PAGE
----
It was soup day again, and we were still surrounded by white (snow) – wishing for green (Spring). There was broccoli in the fridge and so broccoli soup became the main item on the menu. My Dad used to like broccoli soup. It was years ago that I had tried to make some for him. Each attempt tasted fine, but the gorgeous green more often than not transformed into the less appetizing olive green colour. It was only in recent years (when he was no longer with us) that I settled on the Podleski Sisters’ version of broccoli soup.
Broccoli is part of the cabbage family – wait until I have time to share cabbage recipes – yum. So far, every time I research something for this blog, I discover it is an ancient food – and broccoli has been around since the 6th century BC! Italians seem to get credit for cultivating and popularizing broccoli, which “was first introduced to the United States by Italian immigrants but did not become widely known there until the 1920s.” (Source)
As grown ups, many of us likely began reaching for broccoli more often when we discovered it was a great source of vitamin C and fibre, and had anti-cancer properties. It appears on (and tends to disappear from) every veggie tray, at every event / meeting. Yet, people of a certain age may have bad memories of poorly prepared and unappetizing cooked broccoli – often not a kiddie’s favourite. If you’ll pardon the old joke: “What’s the difference between boogers and broccoli? Kids don’t like to eat broccoli.” (badda boom!)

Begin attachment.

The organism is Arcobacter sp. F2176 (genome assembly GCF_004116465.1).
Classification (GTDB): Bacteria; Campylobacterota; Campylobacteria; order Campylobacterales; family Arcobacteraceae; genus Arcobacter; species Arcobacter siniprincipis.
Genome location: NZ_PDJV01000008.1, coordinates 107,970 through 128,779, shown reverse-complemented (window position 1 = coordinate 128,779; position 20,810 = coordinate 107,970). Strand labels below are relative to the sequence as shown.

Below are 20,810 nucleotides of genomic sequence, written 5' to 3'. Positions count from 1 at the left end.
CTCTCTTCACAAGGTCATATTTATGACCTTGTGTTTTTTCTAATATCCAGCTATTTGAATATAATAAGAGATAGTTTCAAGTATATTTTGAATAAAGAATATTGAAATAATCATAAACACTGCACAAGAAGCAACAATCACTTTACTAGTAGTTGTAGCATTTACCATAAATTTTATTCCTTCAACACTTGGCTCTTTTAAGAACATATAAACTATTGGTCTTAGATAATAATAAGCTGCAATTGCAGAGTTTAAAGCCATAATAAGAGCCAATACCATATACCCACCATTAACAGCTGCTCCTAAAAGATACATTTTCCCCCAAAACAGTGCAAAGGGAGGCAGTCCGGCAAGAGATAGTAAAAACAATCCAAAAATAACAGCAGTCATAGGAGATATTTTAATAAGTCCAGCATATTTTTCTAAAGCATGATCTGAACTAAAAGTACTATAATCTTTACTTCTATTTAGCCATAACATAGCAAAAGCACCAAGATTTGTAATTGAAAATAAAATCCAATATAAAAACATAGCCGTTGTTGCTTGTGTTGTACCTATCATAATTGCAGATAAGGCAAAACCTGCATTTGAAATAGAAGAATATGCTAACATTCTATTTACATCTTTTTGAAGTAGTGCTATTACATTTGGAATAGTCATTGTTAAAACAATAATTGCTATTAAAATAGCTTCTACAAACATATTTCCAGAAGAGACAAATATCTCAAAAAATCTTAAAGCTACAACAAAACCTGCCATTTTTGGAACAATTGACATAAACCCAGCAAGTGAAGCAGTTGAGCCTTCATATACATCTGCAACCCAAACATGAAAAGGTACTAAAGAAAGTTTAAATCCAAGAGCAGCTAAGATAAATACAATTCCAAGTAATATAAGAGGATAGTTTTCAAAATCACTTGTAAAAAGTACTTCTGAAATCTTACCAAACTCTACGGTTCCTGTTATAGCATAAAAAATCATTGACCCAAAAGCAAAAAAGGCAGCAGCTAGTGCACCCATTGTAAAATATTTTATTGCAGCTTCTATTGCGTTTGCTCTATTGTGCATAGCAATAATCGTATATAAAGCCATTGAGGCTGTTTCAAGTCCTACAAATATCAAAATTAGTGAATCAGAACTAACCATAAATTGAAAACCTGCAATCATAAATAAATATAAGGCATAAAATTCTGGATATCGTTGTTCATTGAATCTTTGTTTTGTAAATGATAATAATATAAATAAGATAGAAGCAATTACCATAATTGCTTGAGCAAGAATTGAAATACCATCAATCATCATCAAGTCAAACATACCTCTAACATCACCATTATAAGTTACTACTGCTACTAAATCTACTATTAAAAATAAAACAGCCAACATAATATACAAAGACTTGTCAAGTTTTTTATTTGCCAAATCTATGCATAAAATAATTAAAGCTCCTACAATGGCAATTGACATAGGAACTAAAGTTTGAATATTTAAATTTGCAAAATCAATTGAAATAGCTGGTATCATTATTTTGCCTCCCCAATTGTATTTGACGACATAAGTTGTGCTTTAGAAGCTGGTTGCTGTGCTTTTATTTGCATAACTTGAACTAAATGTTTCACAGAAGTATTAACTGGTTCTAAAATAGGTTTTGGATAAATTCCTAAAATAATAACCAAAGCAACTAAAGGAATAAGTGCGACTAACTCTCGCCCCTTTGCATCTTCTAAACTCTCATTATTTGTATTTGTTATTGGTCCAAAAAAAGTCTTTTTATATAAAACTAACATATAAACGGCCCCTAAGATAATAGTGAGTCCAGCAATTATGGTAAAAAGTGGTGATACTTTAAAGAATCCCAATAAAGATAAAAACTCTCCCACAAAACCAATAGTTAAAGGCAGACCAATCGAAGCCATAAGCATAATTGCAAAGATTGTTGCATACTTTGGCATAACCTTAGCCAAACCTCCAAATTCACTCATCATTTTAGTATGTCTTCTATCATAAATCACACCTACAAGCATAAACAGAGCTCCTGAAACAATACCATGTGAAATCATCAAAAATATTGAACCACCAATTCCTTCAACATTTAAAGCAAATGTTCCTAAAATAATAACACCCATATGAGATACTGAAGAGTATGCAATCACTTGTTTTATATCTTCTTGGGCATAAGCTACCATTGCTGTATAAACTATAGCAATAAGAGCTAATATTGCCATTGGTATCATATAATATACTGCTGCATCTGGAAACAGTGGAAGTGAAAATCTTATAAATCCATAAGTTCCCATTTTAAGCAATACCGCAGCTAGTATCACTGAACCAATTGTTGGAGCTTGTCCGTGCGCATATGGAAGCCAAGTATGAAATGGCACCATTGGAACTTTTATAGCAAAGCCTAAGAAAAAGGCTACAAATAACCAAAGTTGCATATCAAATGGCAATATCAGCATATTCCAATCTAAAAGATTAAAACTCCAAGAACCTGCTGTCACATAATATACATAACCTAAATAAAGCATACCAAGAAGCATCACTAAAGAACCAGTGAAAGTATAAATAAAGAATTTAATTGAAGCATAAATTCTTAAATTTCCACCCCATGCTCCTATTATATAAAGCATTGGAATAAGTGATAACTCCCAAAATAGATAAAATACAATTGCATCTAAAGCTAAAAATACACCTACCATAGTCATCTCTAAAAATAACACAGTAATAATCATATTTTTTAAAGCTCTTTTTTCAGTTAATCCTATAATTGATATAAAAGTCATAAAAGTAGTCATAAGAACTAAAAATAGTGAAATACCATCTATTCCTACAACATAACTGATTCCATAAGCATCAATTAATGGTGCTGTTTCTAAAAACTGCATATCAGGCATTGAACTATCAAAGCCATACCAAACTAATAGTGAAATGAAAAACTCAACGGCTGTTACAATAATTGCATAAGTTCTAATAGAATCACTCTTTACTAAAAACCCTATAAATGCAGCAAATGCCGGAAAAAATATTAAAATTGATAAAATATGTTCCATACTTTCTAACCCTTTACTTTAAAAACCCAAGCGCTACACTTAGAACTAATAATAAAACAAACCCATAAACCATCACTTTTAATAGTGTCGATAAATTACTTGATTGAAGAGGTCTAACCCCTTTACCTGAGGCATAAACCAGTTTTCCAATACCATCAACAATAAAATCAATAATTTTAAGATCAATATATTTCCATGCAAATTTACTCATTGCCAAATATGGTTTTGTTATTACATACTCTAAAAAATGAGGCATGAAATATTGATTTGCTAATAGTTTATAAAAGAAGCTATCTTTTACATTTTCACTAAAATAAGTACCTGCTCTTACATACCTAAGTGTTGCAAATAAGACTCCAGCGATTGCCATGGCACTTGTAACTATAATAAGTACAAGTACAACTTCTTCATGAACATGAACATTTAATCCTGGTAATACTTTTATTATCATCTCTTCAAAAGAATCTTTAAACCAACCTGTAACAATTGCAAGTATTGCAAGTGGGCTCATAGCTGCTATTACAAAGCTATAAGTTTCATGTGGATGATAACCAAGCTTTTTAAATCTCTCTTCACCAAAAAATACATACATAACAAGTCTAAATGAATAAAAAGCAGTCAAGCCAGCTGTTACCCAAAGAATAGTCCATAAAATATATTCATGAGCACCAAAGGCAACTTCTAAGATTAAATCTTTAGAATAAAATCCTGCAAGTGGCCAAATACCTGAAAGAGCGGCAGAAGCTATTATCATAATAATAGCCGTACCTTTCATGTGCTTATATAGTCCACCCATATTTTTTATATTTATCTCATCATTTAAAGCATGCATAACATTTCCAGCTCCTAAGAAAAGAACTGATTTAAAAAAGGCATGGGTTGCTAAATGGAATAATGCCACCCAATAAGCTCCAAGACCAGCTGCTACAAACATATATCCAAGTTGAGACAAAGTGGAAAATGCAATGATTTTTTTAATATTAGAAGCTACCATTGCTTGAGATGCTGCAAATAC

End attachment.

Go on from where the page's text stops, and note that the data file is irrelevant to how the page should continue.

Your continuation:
I am sharing the recipe for Looneyspoons reasonably low cal, yet flavourful broccoli soup. It uses the florets only. What to do with the stalks? If I was a clever girl, I’d add them to a freezer bag, saving up veggie scraps to make a homemade veggie stock – but I am not that clever. And yet, it seems wrong to toss the broccoli stalk. Here’s what to do – keep the stalks refrigerated until you accumulate 3-4 stalks and then make Jacques Pépin's Risotto with Broccoli Stalks and Mushrooms.
If suddenly it is the broccoli florets that are luxuriating in the refrigerator – they are great eaten raw with Buttermilk Ranch Dressing as a dip, or can in minutes be transformed into a tasty side with this Optimum Health recipe.
Three recipes, and three cheers for Broccoli!
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